Remembering a Revolutionary Artist

Photo: Kirstin Roper © NHMU

Mary Holiday Black c. 1936 – December 13, 2022

By Lisa Thompson, NHMU Exhibit Developer/ Interpretive Planner

One day in 1990, Mary Holiday Black walked into the Twin Rocks Trading Post in Bluff, Utah, and quietly slipped the new basket she had woven on the counter—a basket that would launch an artistic revolution. The groundbreaking design featured the dancers, flames, and brush arbor of the Fire Dance, an all-night dance at the conclusion of a nine-day healing ceremony. It was the first time a Navajo basket weaver portrayed images a Navajo ceremony on a basket. A result of Mary’s creativity and courage, this basket marked the beginning of a new Navajo art form.

Mary Holiday Black was born around 1936 on Douglas Mesa, a remote area on the Navajo Nation in southeastern Utah. A member of the Tódích'íi'nii (Bitterwater) clan and born for the Táchii’nii (Red Streak) clan, her father was a medicine man and her mother was a rug weaver. When she was 11, she learned how to weave ceremonial Navajo baskets, or ts’aa’. At the time, few Navajo women were weaving baskets. In fact, many anthropologists believed the practice had disappeared, but the women in the isolated community of Douglas Mesa kept the knowledge and tradition alive.

With encouragement from local trading post owners seeking new products for the burgeoning Indian art market, Mary began to experiment with the technical aspects of basket making in the 1970s. She gathered and processed natural vegetal dies to give her baskets more traditional colors. She experimented with scale, weaving sets of miniature baskets as well as huge baskets much too large for ceremonial use.

Fire Dance basket by Mary Holiday Black, ET513.96. Photo: Kirstin Roper © NHMU

By the 1980s, Mary began to experiment with the design of the ceremonial basket. First, she incorporated geometric designs from Navajo rugs into her baskets. Then, like Navajo rug weavers decades before, she began to explore ceremonial images inspired by the sand paintings created by Navajo medicine men during ceremonies. Mary, and her daughter, Sally Black, were likely the first weavers to portray Holy beings, or Yé’ii, in their baskets. And with the Fire Dance basket, the depiction of a ceremony itself, Mary launched a new art form that created space for weavers to create their own original designs.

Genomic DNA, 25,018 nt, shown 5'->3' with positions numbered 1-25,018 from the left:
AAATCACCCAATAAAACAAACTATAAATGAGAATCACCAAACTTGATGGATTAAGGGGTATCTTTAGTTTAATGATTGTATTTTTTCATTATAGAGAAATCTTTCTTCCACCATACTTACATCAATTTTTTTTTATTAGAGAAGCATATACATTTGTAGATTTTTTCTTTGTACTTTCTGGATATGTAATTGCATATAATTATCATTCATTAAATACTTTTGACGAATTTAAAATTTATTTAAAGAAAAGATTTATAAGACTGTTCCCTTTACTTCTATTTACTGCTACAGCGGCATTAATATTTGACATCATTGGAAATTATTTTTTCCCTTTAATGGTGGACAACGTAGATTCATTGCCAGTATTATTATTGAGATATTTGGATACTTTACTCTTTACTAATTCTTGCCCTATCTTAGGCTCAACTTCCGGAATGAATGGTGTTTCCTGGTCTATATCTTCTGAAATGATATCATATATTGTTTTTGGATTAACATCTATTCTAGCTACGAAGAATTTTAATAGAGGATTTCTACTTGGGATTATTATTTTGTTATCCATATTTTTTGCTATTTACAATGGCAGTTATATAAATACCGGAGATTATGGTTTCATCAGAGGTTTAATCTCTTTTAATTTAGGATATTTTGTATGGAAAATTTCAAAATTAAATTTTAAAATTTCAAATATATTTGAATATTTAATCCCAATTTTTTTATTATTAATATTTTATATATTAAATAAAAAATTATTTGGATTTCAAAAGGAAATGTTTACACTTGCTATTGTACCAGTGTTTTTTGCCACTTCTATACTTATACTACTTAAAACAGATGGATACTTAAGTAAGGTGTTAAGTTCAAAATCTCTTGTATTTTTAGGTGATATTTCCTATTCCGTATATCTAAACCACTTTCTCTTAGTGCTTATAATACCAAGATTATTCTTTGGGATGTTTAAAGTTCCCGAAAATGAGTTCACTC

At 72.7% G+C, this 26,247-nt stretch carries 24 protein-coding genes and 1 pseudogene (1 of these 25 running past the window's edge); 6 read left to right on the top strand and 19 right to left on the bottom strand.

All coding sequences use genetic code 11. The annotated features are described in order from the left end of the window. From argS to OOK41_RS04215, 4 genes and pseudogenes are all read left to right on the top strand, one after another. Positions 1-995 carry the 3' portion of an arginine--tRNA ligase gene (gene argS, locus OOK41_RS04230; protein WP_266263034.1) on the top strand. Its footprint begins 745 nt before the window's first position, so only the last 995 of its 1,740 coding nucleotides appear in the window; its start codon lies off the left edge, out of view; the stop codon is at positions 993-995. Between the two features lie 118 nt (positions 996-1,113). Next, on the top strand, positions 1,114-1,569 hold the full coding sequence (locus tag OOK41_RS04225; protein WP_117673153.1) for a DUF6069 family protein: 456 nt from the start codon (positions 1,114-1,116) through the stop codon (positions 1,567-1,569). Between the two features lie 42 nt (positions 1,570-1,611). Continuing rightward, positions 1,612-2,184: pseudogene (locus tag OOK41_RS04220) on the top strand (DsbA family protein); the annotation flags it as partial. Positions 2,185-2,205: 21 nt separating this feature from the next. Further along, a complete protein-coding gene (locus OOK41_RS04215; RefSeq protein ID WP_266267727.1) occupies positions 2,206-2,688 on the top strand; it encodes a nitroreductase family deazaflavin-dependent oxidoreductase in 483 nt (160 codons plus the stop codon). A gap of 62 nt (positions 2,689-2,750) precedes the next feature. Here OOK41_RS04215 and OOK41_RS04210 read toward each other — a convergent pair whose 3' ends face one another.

As other Navajo basket weavers followed Mary into this new artistic space, their creativity and innovation led to an explosion of entirely new basket designs. Contemporary Navajo baskets can be loaded with dynamic imagery from Navajo stories, ceremonies, history, and daily life; feature dazzling geometric patterns inspired by stained glass, optical art, or dreams; or illustrate experiments with the technical aspects of weaving

Being a revolutionary, however, is not without its perils. Mary took a risk by stepping outside traditional boundaries to express herself artistically. The medicine men in Mary’s family and other neighbors in their traditional community were critical of altering the traditional ceremonial basket design. In particular, capturing ceremonial images on baskets—themselves objects at the center of ceremonies—made some in the Navajo community very uncomfortable. They worried harmful consequences would follow for the weavers and the community if weavers mishandled these powerful objects and images. Like many basket weavers, Mary participated in ceremonies to maintain balance with her surroundings and protect herself from harm.  

Mary was both an agent of change and a keeper of tradition in Navajo culture. While it is easy to focus on the innovations of the weavers and their designs, the preservation of tradition is an equally important thread in the story of the revolution Mary launched. The images on the baskets are new, but the production of the baskets—from the gathering of the raw materials to the finish of the rim—follows ancient traditions imbued with meaning.  

Sandpainting basket by Mary Holiday Black, ET513.E-16. Photo: Kirstin Roper © NHMU

The new designs provide a new vehicle for sharing traditional stories and beliefs. Indeed, Mary spoke passionately of the baskets as a form of cultural preservation. By visually representing stories once shared orally only at certain times of year, the baskets help transmit Navajo beliefs and values within in the Navajo community as well as to wider audiences eager to learn about Navajo culture.  

Mary also helped preserve Navajo basketry by teaching future weavers, including nine of her 11 children. In 1993, she received the Utah Governor’s Folk Art Award and in 1995 she was awarded the National Heritage Fellowship by the National Endowment for the Arts.  Mary’s artistic innovations created opportunities for other basket makers and encouraged them to find self-expression and economic opportunity in weaving baskets.

Many are grieving Mary Black’s passing—her children, grandchildren, and great-grandchildren; the Douglas Mesa community; and the many people she touched through the beauty of her own baskets and the artistic movement she launched. The Natural History Museum of Utah is honored to care for a number of Mary’s baskets, including the iconic Fire Dance basket, and to be able to share her enormous legacy with generations to come.

You can learn more about Mary Holiday Black and discover the stories, symbols, and history woven into nearly 50 contemporary Navajo baskets with the Museum’s Navajo Basket Explorer.

Lisa Thompson is an exhibit developer and interpretive planner at the Natural History Museum of Utah, a part of the University of Utah in Salt Lake City. Our mission is to illuminate the natural world and the place of humans within it. In addition to housing outstanding exhibits for the public, NHMU is a research museum. Learn more.

Article tags

Area of Science

Media Type